The defendants claim that, even if the court correctly found that the highway had been accepted, it improperly determined that the highway had not been abandoned due to nonuse. We disagree.
Once a highway is shown to be a public highway, it remains so unless the highway is either abandoned or discontinued pursuant to General Statutes § 13a–49.14 “A highway may be extinguished  by direct action through governmental agencies, in which case it is said to be discontinued; or  by nonuser by the public for a long period of time with the intention to abandon, in which case it is said to be abandoned. The length of time during which such nonuser must continue on the part of the public, before the highway can be presumed to be abandoned, has not been determined in this [s]tate by statute or judicial decision. It must be a long time.” Greist v. Amrhyn, 80 Conn. 280, 285, 68 A. 521 (1907). “Such an abandonment implies, of course, a voluntary and intentional renunciation, but the intent may be inferred as a fact from the surrounding circumstances․” Newkirk v. Sherwood, 89 Conn. 598, 605, 94 A. 982 (1915). “Most frequently, where abandonment has been held established, there has been found present some affirmative act indicative of an intention to abandon ․ but nonuser, as of an easement, or other negative or passive conduct may be sufficient to signify the requisite intention and justify a conclusion of abandonment. The weight and effect of such conduct depends not only upon its duration but also upon its character and the accompanying circumstances.” (Internal quotation marks omitted.) Carothers v. Capozziello, 215 Conn. 82, 130, 574 A.2d 1268 (1990) (discussing abandonment of easement).
“The burden of proof is on him who seeks to establish the abandonment of a highway, and the continuance of the street will be presumed until satisfactory evidence is produced to rebut it.” Appeal of St. John's Church, 83 Conn. 101, 105, 75 A. 88 (1910).
We reiterate that abandonment is a question of fact. Pizzuto v.. Newington, supra, 174 Conn. at 285. On the basis of the record presented, the court reasonably could have found that there was no abandonment of the highway. In Greist v. Amryhn, supra, 80 Conn. at 285, our Supreme Court held that abandonment requires nonuse by the public over a long period of time together with an intent to abandon the road as a public highway. While nonuse of the highway may, in some circumstances, conclusively establish the intent to abandon; see Newkirk v. Sherwood, supra, 89 Conn. at 605; where abandonment is found there most frequently is some affirmative act of an intention to abandon. Carothers v. Capozziello, supra, 215 Conn. at 130. The court here found that the “many conveyances of properties abutting the road and the plethora of maps depicting the highway for more than the last 200 years belies the fact that there has been an intentional abandonment of the highway.” Whatever inference of intent to abandon that may be created by the nonuse of the highway thus was weakened by the continued reliance on the highway as a boundary and the depiction of it in maps and the lack of evidence presented by the defendants to demonstrate an intent to abandon other than nonuse. In light of that evidence, we conclude that the defendants did not meet their burden to prove that the court's factual finding that the highway was not abandoned is clearly erroneous.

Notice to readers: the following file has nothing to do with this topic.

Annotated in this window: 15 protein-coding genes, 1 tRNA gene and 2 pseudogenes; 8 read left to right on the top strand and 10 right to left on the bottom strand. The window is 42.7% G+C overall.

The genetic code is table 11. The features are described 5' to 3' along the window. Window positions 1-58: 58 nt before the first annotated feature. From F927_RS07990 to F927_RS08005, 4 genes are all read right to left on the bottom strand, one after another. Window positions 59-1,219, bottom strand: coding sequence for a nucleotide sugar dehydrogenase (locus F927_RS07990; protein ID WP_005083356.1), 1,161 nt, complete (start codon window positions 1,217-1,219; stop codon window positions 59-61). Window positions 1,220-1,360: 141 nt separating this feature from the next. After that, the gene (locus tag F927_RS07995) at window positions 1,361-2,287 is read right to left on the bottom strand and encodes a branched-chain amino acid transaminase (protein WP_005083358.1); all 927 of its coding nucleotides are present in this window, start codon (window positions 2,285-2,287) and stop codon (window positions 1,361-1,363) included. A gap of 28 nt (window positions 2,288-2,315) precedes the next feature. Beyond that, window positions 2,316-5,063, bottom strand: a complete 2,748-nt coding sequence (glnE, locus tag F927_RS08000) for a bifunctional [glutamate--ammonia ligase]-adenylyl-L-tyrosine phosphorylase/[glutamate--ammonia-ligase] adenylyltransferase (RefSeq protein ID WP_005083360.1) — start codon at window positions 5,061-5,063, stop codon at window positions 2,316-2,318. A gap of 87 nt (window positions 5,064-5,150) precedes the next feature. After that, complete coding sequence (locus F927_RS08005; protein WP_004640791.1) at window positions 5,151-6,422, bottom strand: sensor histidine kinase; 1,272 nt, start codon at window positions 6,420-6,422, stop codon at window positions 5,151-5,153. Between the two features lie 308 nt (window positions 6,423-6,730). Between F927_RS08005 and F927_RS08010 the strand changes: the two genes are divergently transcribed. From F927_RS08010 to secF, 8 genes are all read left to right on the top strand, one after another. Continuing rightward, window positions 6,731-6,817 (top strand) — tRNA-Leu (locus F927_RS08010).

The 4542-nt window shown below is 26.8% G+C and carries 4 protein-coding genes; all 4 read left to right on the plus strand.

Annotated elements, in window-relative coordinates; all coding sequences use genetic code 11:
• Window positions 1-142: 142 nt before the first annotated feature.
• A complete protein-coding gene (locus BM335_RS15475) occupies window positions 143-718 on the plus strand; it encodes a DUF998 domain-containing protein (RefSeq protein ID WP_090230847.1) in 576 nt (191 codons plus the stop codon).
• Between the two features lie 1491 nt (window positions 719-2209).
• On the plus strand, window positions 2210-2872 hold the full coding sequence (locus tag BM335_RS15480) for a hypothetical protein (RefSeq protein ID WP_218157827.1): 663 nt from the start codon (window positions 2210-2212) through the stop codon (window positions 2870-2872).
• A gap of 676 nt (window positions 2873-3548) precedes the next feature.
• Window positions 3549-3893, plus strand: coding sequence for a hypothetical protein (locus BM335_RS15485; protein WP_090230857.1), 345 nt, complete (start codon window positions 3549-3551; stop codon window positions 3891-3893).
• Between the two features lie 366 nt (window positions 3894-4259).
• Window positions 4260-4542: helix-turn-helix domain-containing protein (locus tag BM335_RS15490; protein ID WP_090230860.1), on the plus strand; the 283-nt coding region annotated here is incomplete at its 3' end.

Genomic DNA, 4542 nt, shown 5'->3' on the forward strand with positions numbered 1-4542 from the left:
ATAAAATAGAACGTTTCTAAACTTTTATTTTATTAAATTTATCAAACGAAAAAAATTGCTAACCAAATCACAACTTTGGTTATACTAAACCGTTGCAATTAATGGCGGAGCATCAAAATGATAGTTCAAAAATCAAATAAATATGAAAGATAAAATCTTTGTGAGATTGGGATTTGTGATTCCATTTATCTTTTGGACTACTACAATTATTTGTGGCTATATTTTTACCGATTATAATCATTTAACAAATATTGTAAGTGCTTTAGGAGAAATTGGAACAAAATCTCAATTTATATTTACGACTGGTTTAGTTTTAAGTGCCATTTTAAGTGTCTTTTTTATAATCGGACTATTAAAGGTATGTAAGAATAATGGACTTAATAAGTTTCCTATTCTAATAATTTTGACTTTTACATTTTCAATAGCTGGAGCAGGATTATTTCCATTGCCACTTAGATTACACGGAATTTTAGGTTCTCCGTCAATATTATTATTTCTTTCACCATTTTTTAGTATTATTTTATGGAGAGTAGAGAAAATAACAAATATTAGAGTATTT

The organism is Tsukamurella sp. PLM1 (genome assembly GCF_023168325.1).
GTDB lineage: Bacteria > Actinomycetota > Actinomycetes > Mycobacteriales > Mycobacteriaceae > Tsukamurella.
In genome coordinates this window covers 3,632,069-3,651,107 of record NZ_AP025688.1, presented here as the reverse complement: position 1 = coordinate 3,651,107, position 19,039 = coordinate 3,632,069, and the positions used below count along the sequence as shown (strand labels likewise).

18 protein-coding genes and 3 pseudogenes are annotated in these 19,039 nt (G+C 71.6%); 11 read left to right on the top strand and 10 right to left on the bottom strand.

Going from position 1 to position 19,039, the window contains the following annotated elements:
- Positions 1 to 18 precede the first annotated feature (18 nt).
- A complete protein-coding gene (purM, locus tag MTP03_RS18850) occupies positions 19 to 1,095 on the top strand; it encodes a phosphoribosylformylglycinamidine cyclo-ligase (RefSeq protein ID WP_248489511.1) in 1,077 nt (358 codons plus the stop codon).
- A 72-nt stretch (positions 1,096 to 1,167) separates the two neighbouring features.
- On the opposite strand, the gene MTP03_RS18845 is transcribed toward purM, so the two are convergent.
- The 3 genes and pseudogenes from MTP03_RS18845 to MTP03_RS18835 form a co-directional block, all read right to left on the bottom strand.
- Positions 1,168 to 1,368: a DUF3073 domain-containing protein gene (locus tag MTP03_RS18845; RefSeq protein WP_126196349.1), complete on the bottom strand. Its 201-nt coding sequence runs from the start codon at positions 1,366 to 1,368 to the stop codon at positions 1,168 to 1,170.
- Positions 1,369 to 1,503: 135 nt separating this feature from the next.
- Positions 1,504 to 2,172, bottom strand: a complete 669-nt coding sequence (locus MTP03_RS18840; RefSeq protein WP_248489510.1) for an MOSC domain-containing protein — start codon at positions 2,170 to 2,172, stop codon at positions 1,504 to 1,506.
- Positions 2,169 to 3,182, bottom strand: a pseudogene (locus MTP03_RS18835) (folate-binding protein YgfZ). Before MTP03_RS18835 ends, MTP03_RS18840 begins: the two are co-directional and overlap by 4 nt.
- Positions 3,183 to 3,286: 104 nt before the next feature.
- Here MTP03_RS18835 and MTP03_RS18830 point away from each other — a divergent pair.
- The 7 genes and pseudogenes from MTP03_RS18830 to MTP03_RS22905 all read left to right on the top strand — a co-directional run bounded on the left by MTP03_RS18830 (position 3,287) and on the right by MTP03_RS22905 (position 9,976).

The defendants next claim that the court lacked subject matter jurisdiction to determine the location of the highway because § 13a–39 vests primary jurisdiction in the town selectmen to make that determination. We disagree and conclude that the court properly determined that § 13a–39 does not apply to the facts of the present case.
In October, 2009, the defendants moved to dismiss the plaintiffs' and the Ambler trustees' complaints for lack of subject matter jurisdiction. The defendants argued that the plaintiffs and the Ambler trustees failed to exhaust their administrative remedies in requesting that the court determine the boundaries and legal status of the highway without first petitioning the board of selectmen pursuant to § 13a–39. The court denied the motion, stating: “The purpose of this case is to determine the public or private nature of [the highway], and the board of selectmen has power to do that. There are other issues too; easements of one kind or another. These issues are to be decided by the court. Thereafter, any issues of whether the board of selectmen play a role in any of this, the court will decide.” In its memorandum of decision, the court concluded that the highway is located in, and is owned in fee by, Wilton. It also concluded that the highway is thirty-three feet wide and runs from Wampum Hill Road in Wilton, north to its northerly termination, as depicted in the Gault map. In their motion for articulation, the defendants requested that the court rule on the question of its authority to determine the location of the highway in light of § 13a–39. The defendants argued in their motion that a determination of the location of the highway was essential before the court could reach any conclusion as to whether it constitutes a public highway. In its articulation, the court concluded that § 13a–39 was not applicable to the case, relying on Hamaan v. Newtown, 14 Conn.App. 521, 524, 541 A.2d 899 (1988). We agree with the court.